AT&T partners with IBM and Microsoft, focuses on network capabilities

By | August 23, 2019

Before this season, AT&T finalized a deal to divest itself of its 31 info centers for about $ 1.1 billion. Now it has dumped its information center company, the firm participates with two of the biggest suppliers of these: Microsoft and IBM.

IBM and AT&T this week declared a strategic alliance where AT&T’s network and IBM Cloud will join to provide software-defined community (SDN) providers, such as giving IBM Cloud access to AT&T’s 5G network.

In return, IBM will make AT&T its primary supplier of 5G, edge computing, and net of things (IoT) providers and assist handle AT&T’s whole infrastructure footprint, including third party cloud solutions, utilizing Red Hat’s open-source tools to manage the network. This isn’t really new, as AT&T was using Red Hat Enterprise Linux (RHEL) for a certain time.

In terms of Microsoft, Azure will become the preferred cloud provider for AT&T’s non-network applications. This means non-network infrastructure applications will transition to Microsoft Azure, and”much” of AT&T’s workforce will proceed to Microsoft 365 cloud-based collaboration.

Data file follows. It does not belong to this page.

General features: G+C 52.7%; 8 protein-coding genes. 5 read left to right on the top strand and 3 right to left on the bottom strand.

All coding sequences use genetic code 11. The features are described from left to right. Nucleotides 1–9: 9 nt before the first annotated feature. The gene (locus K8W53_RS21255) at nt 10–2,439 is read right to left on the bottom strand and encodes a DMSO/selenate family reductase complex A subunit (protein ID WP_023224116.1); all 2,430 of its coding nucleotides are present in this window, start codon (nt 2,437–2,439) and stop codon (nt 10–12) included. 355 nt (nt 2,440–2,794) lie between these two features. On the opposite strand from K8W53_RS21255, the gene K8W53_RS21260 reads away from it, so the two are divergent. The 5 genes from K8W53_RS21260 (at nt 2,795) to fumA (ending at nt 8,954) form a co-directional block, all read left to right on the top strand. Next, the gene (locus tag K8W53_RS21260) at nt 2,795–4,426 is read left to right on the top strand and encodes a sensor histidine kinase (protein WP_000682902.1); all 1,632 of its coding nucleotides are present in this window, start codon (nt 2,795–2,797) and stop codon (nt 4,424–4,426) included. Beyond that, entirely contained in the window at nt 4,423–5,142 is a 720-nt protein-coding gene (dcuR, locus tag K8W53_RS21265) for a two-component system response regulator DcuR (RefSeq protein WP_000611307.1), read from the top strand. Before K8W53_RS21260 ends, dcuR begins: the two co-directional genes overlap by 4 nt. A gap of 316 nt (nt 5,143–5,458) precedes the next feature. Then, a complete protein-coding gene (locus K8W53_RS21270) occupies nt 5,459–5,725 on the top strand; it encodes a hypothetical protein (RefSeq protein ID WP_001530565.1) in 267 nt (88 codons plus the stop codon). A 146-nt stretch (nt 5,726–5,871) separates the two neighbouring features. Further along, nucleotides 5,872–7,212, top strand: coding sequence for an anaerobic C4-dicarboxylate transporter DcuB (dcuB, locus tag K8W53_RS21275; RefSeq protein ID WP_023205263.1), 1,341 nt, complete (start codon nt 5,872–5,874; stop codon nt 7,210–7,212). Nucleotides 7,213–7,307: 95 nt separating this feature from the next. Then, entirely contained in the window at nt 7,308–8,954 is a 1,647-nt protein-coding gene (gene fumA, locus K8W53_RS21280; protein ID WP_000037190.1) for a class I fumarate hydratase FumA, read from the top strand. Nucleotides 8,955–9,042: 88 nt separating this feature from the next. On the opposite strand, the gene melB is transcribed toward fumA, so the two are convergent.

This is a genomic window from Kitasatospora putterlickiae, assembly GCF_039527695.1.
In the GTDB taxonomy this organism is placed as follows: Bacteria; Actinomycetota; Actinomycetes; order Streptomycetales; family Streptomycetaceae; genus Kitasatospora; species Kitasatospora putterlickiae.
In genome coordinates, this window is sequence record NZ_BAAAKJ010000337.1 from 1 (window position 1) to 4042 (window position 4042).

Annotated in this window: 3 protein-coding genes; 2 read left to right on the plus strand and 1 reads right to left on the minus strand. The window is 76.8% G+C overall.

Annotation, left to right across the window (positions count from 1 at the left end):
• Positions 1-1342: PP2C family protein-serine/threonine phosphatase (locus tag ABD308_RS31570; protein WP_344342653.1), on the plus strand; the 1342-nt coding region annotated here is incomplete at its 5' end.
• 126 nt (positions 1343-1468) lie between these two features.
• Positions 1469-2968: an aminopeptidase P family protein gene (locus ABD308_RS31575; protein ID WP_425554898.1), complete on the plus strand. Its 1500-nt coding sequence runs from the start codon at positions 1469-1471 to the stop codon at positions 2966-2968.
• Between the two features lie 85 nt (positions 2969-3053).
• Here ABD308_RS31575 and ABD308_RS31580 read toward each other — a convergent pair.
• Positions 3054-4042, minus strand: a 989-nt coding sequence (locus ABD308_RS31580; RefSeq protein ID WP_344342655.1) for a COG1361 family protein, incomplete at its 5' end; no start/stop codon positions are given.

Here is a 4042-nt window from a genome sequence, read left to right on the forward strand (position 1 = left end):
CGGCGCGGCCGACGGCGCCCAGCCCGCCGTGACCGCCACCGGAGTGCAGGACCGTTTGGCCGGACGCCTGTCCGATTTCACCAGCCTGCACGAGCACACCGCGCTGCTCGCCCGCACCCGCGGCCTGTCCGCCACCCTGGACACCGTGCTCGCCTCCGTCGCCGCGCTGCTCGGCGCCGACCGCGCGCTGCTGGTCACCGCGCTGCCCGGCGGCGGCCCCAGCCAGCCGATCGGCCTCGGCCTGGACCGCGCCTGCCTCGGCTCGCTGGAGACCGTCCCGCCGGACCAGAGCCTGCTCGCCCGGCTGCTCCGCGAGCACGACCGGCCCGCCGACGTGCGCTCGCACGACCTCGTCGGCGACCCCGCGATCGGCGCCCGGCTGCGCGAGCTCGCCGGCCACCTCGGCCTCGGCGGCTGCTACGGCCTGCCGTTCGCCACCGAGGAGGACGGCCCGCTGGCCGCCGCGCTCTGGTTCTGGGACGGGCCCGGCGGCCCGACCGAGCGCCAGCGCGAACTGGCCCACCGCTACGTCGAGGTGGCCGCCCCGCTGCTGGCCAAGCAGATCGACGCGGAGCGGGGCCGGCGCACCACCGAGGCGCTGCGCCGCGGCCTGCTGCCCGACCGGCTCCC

AT&T focuses on core system capacities

AT&T has the objective of getting a”public-cloud first” business and plans to migrate most non-network workloads into the public cloud by 2024. Like so many other companies, AT&T wants to get out of running its own data centers to focus on core network capabilities. Microsoft is your logical choice, since it has Office 365 and there is no viable option.

As with the IBM deal, AT&T and Microsoft have many more future plans and ambitions to work outside, which includes 5G and advantage computing networks.

“AT&T is in the forefront of specifying how advances in technology, such as 5G and border computing, will change every aspect of work and life,” Microsoft CEO Satya Nadella said in a statement. “The world’s leading firms run on our cloud, and we are thrilled that AT&T chose Microsoft to accelerate its creation ”

The deal isn’t exactly a first. Verizon dumped its data centres a few years ago to Equinix and last year signed a deal with Amazon Web Services (AWS) to create AWS its favored public cloud provider with the guarantee of migrating more 1,000 business-critical applications and backend systems to AWS within the offer.

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